LLCs are an exciting and relatively new form of business organization in the United States. They are flexible hybrid business entities that combine the protections of a corporation with the features of a partnership/sole proprietorship. Here is a rundown of some of those benefits:
LCCs provide a great level of flexibility for owners of a company. Owners can choose to be taxed as a LLC, partnership, sole proprietorship, s corp or c corp. This means that owners can legitimately minimize their tax bill by selecting the least costly way of paying taxes.
Assigning tax liability
If a LLC decides to be taxed as a sole proprietorship than it has the ability to assign tax liability to the owner(s) in the lowest personal income tax bracket. A minority owner can be responsible for paying the vast majority of a LLC’s taxes. This can be decided by agreement among the owners.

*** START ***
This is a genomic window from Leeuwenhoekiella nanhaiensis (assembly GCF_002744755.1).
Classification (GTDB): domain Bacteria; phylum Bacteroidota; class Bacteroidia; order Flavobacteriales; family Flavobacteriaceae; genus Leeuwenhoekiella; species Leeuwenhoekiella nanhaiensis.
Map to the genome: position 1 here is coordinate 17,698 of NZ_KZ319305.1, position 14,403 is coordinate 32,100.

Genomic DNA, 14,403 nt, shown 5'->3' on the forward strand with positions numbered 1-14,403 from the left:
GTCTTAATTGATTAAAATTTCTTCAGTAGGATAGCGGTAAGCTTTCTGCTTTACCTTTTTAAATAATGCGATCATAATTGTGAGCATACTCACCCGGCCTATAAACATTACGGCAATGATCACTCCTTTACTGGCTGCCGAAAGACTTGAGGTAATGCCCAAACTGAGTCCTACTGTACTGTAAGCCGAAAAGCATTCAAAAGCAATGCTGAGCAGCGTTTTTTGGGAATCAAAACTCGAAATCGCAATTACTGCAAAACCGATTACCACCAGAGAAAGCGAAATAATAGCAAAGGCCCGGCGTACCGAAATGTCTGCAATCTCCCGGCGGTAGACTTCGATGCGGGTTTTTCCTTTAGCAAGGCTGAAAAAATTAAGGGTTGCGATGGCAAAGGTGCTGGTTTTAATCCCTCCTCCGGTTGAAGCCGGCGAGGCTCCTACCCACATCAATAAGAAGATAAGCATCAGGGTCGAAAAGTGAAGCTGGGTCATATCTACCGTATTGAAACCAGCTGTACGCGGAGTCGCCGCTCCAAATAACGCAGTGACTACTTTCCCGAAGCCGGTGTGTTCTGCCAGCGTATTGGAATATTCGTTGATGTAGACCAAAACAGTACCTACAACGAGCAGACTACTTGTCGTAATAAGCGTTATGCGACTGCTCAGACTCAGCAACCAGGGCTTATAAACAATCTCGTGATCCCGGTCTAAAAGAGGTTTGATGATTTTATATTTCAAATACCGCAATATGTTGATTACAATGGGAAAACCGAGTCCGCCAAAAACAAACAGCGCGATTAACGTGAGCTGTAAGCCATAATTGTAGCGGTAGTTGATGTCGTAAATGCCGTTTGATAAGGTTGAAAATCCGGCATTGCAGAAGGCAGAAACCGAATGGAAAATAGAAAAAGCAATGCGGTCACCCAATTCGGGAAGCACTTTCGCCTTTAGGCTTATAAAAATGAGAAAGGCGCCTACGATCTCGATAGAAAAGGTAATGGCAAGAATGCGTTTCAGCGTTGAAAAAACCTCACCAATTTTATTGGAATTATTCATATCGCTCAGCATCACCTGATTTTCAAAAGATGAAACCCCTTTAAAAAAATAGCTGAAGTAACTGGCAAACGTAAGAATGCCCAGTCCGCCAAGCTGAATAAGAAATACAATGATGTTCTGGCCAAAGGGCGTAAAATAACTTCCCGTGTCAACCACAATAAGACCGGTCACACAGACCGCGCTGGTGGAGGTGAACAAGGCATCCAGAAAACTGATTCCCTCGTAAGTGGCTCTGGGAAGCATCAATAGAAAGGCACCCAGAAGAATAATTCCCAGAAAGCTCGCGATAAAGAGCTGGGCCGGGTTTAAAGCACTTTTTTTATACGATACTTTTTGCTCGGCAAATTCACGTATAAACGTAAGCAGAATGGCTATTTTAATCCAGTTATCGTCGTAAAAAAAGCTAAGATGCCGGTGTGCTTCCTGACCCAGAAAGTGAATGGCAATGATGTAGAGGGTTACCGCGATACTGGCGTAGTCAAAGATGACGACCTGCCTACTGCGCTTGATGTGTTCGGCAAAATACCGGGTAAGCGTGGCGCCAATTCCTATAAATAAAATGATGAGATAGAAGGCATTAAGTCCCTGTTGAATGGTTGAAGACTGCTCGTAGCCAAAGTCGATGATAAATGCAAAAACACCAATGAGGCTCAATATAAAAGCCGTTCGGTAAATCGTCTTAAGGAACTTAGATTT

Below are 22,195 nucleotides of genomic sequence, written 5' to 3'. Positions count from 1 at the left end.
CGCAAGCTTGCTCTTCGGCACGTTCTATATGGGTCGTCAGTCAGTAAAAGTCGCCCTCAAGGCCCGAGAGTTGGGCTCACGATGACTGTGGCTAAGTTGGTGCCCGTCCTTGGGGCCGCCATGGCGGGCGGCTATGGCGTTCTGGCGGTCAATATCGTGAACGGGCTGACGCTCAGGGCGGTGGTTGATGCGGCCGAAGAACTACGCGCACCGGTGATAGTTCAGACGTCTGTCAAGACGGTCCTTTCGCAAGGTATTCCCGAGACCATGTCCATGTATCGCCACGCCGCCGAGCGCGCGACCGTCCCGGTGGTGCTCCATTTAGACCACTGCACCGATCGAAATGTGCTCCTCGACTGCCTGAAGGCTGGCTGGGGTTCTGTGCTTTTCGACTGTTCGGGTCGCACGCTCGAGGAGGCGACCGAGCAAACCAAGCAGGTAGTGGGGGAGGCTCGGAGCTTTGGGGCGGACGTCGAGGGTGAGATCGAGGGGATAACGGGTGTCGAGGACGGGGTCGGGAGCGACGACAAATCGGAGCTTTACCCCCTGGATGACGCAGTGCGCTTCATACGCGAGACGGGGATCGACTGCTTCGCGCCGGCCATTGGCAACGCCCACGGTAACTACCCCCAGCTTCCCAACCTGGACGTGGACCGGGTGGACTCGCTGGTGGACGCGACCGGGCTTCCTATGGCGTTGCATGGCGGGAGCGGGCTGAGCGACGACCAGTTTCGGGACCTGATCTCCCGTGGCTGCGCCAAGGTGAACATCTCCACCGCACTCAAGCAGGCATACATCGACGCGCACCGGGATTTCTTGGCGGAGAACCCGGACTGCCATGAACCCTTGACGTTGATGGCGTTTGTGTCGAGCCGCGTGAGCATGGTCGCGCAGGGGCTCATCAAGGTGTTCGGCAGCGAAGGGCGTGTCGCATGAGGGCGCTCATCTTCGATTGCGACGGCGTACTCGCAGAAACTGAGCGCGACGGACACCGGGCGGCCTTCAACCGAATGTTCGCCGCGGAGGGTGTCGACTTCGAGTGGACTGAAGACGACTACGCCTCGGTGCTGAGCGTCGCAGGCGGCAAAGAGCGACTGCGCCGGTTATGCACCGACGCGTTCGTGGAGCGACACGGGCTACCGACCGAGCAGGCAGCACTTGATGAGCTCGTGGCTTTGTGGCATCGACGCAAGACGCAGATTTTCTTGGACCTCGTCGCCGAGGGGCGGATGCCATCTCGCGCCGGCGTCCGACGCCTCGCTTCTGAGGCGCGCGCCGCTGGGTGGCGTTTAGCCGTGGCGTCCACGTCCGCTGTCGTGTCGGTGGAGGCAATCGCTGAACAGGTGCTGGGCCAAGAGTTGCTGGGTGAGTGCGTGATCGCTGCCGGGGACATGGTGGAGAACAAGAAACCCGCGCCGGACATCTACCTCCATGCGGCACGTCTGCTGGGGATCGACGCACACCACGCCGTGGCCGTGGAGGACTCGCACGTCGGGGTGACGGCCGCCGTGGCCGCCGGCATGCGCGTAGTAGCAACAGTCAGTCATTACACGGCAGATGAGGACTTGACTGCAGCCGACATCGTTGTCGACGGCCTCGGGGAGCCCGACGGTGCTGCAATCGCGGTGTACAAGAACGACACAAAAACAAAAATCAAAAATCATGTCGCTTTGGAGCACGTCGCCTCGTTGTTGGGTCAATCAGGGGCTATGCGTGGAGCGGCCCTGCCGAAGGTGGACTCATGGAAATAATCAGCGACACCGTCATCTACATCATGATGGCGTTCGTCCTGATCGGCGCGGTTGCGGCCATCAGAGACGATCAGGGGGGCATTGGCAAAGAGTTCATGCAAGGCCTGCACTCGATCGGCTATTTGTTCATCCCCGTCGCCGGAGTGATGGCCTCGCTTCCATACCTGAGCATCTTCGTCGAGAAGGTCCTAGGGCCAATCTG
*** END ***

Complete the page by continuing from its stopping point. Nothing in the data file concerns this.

Pass through taxation
Owners of LLCs can choose to be taxed as if the income of their business is personal income. This is the option of being taxed as a sole proprietorship. This is a particularly good option for business owners who are not in a high tax bracket.
In many cases personal income tax rates are lower than corporate income tax rates. Owners who elect to be taxed as sole proprietorships or partnerships can file personal and business tax returns at the same time.
LLCs generally require less paperwork to start up and maintain than traditional corporations. With LCCs, business decisions can be made by authorized persons not just directors and owners of a company.
LLCs also make it easier to transfer ownership of the company. Changes in ownership can be done with a member agreement and resolution. There is no need to go through the process of repurchasing shares from departing stockholders in order to sell those shares to new owners.
One of the benefits of an LLC over a sole proprietorship is the ability to write off business expenses. Sole proprietorships are limited in how much they can write-off annually. LLCs can write business operation expenses, depreciation of assets, salaries and certain health care costs.